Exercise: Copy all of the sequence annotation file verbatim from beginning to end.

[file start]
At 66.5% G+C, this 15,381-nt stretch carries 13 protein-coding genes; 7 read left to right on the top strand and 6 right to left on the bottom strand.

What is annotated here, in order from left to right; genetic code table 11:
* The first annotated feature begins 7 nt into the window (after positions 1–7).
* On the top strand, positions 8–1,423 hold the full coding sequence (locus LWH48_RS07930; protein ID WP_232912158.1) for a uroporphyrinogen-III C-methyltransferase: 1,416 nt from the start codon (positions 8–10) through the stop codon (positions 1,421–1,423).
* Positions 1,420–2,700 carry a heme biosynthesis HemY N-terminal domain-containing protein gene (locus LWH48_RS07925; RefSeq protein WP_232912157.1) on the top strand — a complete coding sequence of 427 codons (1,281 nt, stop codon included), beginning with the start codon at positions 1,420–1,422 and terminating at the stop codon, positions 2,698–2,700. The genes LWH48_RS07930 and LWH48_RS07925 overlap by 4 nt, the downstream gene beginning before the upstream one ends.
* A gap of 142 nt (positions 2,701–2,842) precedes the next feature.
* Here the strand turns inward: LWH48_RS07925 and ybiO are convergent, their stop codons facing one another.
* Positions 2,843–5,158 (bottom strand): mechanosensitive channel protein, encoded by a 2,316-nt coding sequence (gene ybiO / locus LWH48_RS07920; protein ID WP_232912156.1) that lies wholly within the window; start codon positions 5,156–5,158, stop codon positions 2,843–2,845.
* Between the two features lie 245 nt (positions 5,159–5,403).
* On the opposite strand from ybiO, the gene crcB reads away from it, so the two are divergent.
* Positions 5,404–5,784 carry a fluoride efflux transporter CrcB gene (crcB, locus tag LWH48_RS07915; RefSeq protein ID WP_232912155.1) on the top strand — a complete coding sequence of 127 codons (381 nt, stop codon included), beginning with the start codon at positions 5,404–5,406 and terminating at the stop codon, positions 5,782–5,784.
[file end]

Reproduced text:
At 66.5% G+C, this 15,381-nt stretch carries 13 protein-coding genes; 7 read left to right on the top strand and 6 right to left on the bottom strand.

What is annotated here, in order from left to right; genetic code table 11:
* The first annotated feature begins 7 nt into the window (after positions 1–7).
* On the top strand, positions 8–1,423 hold the full coding sequence (locus LWH48_RS07930; protein ID WP_232912158.1) for a uroporphyrinogen-III C-methyltransferase: 1,416 nt from the start codon (positions 8–10) through the stop codon (positions 1,421–1,423).
* Positions 1,420–2,700 carry a heme biosynthesis HemY N-terminal domain-containing protein gene (locus LWH48_RS07925; RefSeq protein WP_232912157.1) on the top strand — a complete coding sequence of 427 codons (1,281 nt, stop codon included), beginning with the start codon at positions 1,420–1,422 and terminating at the stop codon, positions 2,698–2,700. The genes LWH48_RS07930 and LWH48_RS07925 overlap by 4 nt, the downstream gene beginning before the upstream one ends.
* A gap of 142 nt (positions 2,701–2,842) precedes the next feature.
* Here the strand turns inward: LWH48_RS07925 and ybiO are convergent, their stop codons facing one another.
* Positions 2,843–5,158 (bottom strand): mechanosensitive channel protein, encoded by a 2,316-nt coding sequence (gene ybiO / locus LWH48_RS07920; protein ID WP_232912156.1) that lies wholly within the window; start codon positions 5,156–5,158, stop codon positions 2,843–2,845.
* Between the two features lie 245 nt (positions 5,159–5,403).
* On the opposite strand from ybiO, the gene crcB reads away from it, so the two are divergent.
* Positions 5,404–5,784 carry a fluoride efflux transporter CrcB gene (crcB, locus tag LWH48_RS07915; RefSeq protein ID WP_232912155.1) on the top strand — a complete coding sequence of 127 codons (381 nt, stop codon included), beginning with the start codon at positions 5,404–5,406 and terminating at the stop codon, positions 5,782–5,784.